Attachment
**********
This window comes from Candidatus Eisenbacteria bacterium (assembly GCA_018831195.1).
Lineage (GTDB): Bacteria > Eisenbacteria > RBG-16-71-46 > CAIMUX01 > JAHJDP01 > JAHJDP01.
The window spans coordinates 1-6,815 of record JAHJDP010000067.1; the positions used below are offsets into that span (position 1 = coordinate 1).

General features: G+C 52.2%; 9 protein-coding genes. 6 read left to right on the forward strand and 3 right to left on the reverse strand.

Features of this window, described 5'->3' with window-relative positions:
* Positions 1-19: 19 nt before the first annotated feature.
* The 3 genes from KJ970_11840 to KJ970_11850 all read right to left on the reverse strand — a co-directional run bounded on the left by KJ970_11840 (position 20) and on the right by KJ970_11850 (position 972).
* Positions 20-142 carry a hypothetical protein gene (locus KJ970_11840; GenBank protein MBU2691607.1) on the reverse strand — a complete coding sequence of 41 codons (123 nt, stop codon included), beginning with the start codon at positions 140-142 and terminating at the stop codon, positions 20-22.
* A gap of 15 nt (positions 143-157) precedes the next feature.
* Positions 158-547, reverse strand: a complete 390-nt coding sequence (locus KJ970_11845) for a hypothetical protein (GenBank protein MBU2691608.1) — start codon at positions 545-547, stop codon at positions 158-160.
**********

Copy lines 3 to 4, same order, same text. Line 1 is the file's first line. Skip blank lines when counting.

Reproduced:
The window spans coordinates 1-6,815 of record JAHJDP010000067.1; the positions used below are offsets into that span (position 1 = coordinate 1).

General features: G+C 52.2%; 9 protein-coding genes. 6 read left to right on the forward strand and 3 right to left on the reverse strand.